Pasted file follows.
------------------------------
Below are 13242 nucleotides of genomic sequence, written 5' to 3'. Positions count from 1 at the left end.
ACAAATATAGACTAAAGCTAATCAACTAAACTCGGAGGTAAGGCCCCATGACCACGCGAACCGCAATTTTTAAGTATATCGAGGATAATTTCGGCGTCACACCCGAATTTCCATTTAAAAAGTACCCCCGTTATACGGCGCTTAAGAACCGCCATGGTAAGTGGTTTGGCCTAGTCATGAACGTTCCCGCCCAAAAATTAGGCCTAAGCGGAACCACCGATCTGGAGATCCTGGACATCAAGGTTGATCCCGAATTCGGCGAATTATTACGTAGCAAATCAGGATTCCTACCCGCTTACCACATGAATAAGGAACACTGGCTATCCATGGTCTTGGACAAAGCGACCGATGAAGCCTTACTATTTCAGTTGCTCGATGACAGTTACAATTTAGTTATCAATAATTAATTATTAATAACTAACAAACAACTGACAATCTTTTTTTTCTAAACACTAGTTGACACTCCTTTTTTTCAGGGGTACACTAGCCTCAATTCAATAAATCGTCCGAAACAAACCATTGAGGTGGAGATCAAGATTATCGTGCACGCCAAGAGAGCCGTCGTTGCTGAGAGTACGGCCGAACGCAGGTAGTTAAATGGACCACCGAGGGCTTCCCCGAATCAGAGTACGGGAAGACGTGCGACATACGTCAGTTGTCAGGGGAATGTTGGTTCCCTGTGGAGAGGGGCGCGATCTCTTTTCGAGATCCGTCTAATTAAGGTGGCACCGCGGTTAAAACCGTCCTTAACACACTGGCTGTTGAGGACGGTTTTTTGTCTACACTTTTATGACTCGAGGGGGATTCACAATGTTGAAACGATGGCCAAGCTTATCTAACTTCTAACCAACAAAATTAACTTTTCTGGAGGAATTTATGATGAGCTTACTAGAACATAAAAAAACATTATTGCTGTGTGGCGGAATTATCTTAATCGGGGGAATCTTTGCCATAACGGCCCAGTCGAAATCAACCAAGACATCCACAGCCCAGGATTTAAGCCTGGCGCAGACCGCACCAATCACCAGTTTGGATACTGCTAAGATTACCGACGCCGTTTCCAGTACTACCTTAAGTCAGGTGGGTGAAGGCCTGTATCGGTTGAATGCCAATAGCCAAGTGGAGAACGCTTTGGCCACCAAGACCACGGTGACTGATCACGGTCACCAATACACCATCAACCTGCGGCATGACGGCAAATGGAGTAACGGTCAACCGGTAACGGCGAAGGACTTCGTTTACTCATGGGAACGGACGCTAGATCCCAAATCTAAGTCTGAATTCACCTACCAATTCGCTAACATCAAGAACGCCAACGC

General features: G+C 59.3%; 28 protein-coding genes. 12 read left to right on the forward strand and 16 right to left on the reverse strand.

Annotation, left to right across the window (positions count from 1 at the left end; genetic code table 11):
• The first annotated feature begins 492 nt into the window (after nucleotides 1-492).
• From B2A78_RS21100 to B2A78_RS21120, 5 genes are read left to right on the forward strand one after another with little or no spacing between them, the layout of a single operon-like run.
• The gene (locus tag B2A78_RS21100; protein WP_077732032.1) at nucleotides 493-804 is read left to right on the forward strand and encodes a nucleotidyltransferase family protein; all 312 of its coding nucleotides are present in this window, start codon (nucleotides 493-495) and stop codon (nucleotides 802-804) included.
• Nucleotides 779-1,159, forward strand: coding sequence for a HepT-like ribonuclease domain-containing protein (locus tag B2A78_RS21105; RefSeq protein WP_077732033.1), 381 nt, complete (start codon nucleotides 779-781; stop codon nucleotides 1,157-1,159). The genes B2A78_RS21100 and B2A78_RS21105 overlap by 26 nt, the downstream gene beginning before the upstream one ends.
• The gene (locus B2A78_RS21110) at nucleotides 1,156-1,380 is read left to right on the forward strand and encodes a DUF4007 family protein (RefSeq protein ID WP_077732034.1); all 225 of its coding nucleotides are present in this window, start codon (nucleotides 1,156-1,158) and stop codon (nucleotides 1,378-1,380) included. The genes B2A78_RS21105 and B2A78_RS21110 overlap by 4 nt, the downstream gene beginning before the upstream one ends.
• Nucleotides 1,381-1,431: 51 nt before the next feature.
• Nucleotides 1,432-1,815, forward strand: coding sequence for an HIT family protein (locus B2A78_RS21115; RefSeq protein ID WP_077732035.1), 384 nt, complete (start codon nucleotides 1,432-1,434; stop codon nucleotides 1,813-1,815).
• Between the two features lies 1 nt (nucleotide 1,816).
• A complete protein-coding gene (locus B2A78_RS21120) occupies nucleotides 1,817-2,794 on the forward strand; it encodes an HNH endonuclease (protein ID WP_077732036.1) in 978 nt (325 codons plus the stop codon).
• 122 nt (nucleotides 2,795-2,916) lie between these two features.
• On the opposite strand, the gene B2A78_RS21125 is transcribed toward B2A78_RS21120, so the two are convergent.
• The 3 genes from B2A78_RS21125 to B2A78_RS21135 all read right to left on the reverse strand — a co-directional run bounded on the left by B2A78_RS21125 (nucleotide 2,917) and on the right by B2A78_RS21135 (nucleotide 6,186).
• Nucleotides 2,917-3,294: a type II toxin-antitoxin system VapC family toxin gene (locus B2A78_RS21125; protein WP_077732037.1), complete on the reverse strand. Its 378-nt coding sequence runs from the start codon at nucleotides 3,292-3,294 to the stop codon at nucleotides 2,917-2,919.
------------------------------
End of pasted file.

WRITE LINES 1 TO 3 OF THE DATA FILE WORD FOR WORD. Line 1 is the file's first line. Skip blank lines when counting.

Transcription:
Below are 13242 nucleotides of genomic sequence, written 5' to 3'. Positions count from 1 at the left end.
ACAAATATAGACTAAAGCTAATCAACTAAACTCGGAGGTAAGGCCCCATGACCACGCGAACCGCAATTTTTAAGTATATCGAGGATAATTTCGGCGTCACACCCGAATTTCCATTTAAAAAGTACCCCCGTTATACGGCGCTTAAGAACCGCCATGGTAAGTGGTTTGGCCTAGTCATGAACGTTCCCGCCCAAAAATTAGGCCTAAGCGGAACCACCGATCTGGAGATCCTGGACATCAAGGTTGATCCCGAATTCGGCGAATTATTACGTAGCAAATCAGGATTCCTACCCGCTTACCACATGAATAAGGAACACTGGCTATCCATGGTCTTGGACAAAGCGACCGATGAAGCCTTACTATTTCAGTTGCTCGATGACAGTTACAATTTAGTTATCAATAATTAATTATTAATAACTAACAAACAACTGACAATCTTTTTTTTCTAAACACTAGTTGACACTCCTTTTTTTCAGGGGTACACTAGCCTCAATTCAATAAATCGTCCGAAACAAACCATTGAGGTGGAGATCAAGATTATCGTGCACGCCAAGAGAGCCGTCGTTGCTGAGAGTACGGCCGAACGCAGGTAGTTAAATGGACCACCGAGGGCTTCCCCGAATCAGAGTACGGGAAGACGTGCGACATACGTCAGTTGTCAGGGGAATGTTGGTTCCCTGTGGAGAGGGGCGCGATCTCTTTTCGAGATCCGTCTAATTAAGGTGGCACCGCGGTTAAAACCGTCCTTAACACACTGGCTGTTGAGGACGGTTTTTTGTCTACACTTTTATGACTCGAGGGGGATTCACAATGTTGAAACGATGGCCAAGCTTATCTAACTTCTAACCAACAAAATTAACTTTTCTGGAGGAATTTATGATGAGCTTACTAGAACATAAAAAAACATTATTGCTGTGTGGCGGAATTATCTTAATCGGGGGAATCTTTGCCATAACGGCCCAGTCGAAATCAACCAAGACATCCACAGCCCAGGATTTAAGCCTGGCGCAGACCGCACCAATCACCAGTTTGGATACTGCTAAGATTACCGACGCCGTTTCCAGTACTACCTTAAGTCAGGTGGGTGAAGGCCTGTATCGGTTGAATGCCAATAGCCAAGTGGAGAACGCTTTGGCCACCAAGACCACGGTGACTGATCACGGTCACCAATACACCATCAACCTGCGGCATGACGGCAAATGGAGTAACGGTCAACCGGTAACGGCGAAGGACTTCGTTTACTCATGGGAACGGACGCTAGATCCCAAATCTAAGTCTGAATTCACCTACCAATTCGCTAACATCAAGAACGCCAACGC

General features: G+C 59.3%; 28 protein-coding genes. 12 read left to right on the forward strand and 16 right to left on the reverse strand.